The companies Mark Zuckerberg has acquired over the past 10 years

by Ezinne Ajoku

After tinkering with Course Mash and FaceMash( the latter to the disappointment of the school administration), Mark Zuckerberg started Facebook in 2004. That little Start Up which he created with his buddies Dustin Moskovitz, Chris Hughes and Eduardo Saverin in his dorm room at the Ivy League Institution, Harvard, has now morphed into the largest social networking site which caters to over 1.2 billion users worldwide.

Today, MZ has added more companies to his collection. Not surprising, for a multibillionaire.  Dude keeps shelling out billions of dollars on his acquisitions venture. At the time of writing, Facebook has gobbled up roughly 50 companies since 2005, and most of them are considered talent acquisitions.  MZ’s MO for acquisition of companies follows this format: Buy the company, hire their team, take over their technical assets and shut down the company. MZ actually confirmed that he “usually buys companies to get excellent people and that he focuses on acquiring great companies with great founders.”

Here is a breakdown of his acquisitions over the years.

CONNECTU: Cameron Winklevoss and Tyler WinkleVoss co- founded a social network called Harvard Connection. They got into a bit of squabble with Mz over rights to the Facebook idea. They eventually landed in mediation. As one of the terms of mediation, MZ agreed to purchase ConnectU. Facebook has been operating ConnectU since 2008, though the website itself is technically inactive.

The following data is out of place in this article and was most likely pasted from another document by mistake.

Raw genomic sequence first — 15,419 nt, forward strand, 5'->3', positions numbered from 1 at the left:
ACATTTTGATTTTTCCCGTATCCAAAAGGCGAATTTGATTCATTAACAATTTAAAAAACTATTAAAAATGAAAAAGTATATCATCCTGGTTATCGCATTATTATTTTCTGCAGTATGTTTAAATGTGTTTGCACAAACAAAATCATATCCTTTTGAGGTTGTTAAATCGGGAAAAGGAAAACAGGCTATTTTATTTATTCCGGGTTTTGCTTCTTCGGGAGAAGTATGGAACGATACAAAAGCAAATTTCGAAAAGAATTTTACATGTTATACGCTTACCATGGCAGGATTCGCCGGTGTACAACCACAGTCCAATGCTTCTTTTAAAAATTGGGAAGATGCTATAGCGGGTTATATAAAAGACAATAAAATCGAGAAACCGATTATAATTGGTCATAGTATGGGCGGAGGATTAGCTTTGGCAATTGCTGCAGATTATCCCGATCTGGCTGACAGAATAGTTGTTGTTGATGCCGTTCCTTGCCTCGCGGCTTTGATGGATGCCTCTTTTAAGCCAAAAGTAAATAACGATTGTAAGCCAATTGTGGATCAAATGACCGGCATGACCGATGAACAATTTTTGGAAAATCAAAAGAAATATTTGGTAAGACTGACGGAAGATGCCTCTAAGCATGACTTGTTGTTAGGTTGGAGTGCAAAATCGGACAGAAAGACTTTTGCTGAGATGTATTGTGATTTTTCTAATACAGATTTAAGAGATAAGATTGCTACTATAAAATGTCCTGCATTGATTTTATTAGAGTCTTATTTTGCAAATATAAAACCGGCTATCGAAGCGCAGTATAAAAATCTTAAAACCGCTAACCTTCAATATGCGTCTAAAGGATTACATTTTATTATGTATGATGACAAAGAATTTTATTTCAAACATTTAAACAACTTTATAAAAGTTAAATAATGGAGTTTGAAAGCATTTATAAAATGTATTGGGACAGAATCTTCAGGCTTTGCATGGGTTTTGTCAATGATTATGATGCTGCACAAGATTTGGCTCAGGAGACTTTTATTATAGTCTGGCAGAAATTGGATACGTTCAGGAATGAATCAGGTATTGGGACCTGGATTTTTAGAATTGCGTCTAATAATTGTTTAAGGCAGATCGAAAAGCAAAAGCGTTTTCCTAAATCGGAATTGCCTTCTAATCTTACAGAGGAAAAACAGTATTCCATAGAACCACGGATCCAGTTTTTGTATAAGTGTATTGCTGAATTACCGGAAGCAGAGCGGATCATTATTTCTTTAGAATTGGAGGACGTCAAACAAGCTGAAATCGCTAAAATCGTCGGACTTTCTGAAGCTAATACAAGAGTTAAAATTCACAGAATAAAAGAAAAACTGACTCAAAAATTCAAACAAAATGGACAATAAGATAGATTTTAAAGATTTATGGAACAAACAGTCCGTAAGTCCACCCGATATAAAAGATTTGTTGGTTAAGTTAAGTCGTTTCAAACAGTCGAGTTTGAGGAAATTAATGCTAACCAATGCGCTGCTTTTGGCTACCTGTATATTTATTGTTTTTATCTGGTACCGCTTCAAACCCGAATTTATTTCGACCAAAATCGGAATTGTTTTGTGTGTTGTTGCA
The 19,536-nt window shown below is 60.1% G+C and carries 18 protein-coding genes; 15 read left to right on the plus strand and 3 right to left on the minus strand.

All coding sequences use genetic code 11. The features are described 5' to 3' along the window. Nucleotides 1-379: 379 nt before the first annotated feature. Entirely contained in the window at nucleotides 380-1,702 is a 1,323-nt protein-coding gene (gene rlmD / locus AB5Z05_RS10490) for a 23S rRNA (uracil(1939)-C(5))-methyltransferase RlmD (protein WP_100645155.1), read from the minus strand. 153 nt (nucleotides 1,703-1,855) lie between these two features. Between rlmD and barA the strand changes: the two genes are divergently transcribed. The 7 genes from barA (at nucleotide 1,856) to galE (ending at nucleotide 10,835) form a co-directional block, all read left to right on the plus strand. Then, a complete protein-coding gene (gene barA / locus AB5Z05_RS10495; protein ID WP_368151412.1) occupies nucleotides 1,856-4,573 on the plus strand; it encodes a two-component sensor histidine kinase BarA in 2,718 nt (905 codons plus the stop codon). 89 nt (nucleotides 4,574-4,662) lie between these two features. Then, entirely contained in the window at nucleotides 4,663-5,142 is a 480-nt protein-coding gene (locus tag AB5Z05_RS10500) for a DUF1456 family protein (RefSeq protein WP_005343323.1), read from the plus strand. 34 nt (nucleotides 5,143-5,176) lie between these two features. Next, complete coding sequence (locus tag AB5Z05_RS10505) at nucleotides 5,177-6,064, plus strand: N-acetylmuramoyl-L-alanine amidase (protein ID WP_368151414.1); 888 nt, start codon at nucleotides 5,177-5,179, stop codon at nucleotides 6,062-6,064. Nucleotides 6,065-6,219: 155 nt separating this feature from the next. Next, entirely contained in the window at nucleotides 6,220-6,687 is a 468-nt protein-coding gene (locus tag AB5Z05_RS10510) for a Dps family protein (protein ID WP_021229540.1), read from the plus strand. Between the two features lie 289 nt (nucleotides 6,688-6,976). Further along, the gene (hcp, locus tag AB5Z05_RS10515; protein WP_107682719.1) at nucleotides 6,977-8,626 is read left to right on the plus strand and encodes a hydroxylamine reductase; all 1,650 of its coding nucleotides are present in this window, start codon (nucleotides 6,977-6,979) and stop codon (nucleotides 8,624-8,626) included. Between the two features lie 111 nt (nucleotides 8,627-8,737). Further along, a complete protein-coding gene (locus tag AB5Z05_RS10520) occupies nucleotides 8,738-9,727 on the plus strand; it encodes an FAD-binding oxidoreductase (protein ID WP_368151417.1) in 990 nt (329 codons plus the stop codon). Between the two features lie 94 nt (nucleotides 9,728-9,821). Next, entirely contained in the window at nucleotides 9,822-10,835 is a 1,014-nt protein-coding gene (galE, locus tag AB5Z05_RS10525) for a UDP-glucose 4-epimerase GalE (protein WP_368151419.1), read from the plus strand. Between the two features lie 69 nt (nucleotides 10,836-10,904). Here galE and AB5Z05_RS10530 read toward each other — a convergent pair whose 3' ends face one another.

FRIENDFEED: FriendFeed was launched in 2007 as a real-time feed aggregator. It garnered data from RSS and Atom feeds, social media and social networking websites, and blogs. Two years after, Facebook bought FriendFeed for $15 million in cash and $32.5 million in Facebook stock. This was a great acquisition because the FriendFeed included ex-Googlers and Gmail creator Paul Buchheit. “Facebook also already borrowed quite a few features that FriendFeed made popular – such as an adaptation of the ‘Like’ button. The acquisition later helped Facebook to focus on real-time news feed updates as well, without requiring users to manually refresh their page.”

NEXTSTOP was launched in 2009 as a social travel app. It basically recommended places to sightsee around the world, complete with photos, maps and factual information. A major selling point for NextStop were Ex-Googlers like Carl Sjogreen and Adrian Graham, who helped create products like Google Calendar, Google Groups, and Picasa. Facebook acquired NextStop in 2010, with most of its employees and assets. The site shut down later that year.

HOT POTATO: Facebook acquired Hot Potato, a New York-based start-up that specialised in social activity updates, in 2010. It became non- operational shortly after being acquired and the team’s eight employees, including the CEO Justin Shaffer joined Facebook. It has been speculated that the acquisition helped to “improve the functionality around status updates and the Facebook Places feature, as well as real-time updates and stream of chatter/commentary for events.”

DROP.IO: This was another “acqui-hire”. Facebook acquired most of the assets of Drop.IO, a start-up that allowed users to privately share files through a drag-and-drop interface with additional options like phone calls and faxing.